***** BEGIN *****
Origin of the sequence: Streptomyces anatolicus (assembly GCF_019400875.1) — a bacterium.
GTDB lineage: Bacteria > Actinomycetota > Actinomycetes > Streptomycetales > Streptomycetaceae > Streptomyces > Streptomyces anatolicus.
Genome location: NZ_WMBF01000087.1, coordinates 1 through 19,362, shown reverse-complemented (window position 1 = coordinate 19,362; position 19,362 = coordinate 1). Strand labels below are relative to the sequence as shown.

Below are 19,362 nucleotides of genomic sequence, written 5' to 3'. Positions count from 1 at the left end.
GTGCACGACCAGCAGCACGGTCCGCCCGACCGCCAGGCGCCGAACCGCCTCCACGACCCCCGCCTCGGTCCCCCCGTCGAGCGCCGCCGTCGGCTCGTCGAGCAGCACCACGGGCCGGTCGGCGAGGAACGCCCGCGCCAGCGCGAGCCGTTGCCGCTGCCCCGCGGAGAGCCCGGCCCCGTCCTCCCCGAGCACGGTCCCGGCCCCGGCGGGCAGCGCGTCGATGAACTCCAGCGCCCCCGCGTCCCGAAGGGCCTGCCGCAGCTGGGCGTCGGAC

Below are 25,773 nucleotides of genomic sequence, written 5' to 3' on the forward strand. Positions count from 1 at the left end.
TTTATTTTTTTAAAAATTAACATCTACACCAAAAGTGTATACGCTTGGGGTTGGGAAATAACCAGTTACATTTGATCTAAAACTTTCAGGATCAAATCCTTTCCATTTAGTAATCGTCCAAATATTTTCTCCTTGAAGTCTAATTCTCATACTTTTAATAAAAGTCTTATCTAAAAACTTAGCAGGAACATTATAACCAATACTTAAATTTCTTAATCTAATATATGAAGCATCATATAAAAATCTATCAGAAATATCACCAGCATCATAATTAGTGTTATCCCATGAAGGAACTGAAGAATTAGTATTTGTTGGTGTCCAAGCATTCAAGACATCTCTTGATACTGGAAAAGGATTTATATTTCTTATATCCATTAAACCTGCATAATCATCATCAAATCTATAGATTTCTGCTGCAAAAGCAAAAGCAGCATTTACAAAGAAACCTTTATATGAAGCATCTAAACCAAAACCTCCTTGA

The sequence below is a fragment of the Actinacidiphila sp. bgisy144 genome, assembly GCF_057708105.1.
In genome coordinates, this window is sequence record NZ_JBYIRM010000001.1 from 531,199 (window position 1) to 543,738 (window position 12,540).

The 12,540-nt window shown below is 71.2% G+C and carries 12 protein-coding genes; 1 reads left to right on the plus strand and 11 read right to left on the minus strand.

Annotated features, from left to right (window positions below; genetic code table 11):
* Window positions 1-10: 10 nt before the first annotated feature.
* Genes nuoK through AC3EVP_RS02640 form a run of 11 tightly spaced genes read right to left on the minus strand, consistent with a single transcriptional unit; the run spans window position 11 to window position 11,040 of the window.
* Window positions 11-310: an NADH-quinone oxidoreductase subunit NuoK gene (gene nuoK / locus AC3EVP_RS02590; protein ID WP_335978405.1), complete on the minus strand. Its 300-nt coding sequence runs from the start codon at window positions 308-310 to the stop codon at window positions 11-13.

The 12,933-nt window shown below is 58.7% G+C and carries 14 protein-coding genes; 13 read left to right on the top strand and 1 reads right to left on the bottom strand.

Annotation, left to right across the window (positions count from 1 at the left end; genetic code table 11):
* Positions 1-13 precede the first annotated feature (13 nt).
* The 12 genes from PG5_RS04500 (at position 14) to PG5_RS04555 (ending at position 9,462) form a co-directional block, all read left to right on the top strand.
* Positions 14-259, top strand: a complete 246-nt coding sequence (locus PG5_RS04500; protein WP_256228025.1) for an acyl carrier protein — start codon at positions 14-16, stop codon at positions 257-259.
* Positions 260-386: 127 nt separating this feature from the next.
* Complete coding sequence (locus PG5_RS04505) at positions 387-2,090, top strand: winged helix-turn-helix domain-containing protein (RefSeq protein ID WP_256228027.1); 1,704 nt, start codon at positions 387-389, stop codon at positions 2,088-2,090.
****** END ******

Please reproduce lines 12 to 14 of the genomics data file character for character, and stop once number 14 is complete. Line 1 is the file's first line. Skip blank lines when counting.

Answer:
* Window positions 1-10: 10 nt before the first annotated feature.
* Genes nuoK through AC3EVP_RS02640 form a run of 11 tightly spaced genes read right to left on the minus strand, consistent with a single transcriptional unit; the run spans window position 11 to window position 11,040 of the window.
* Window positions 11-310: an NADH-quinone oxidoreductase subunit NuoK gene (gene nuoK / locus AC3EVP_RS02590; protein ID WP_335978405.1), complete on the minus strand. Its 300-nt coding sequence runs from the start codon at window positions 308-310 to the stop codon at window positions 11-13.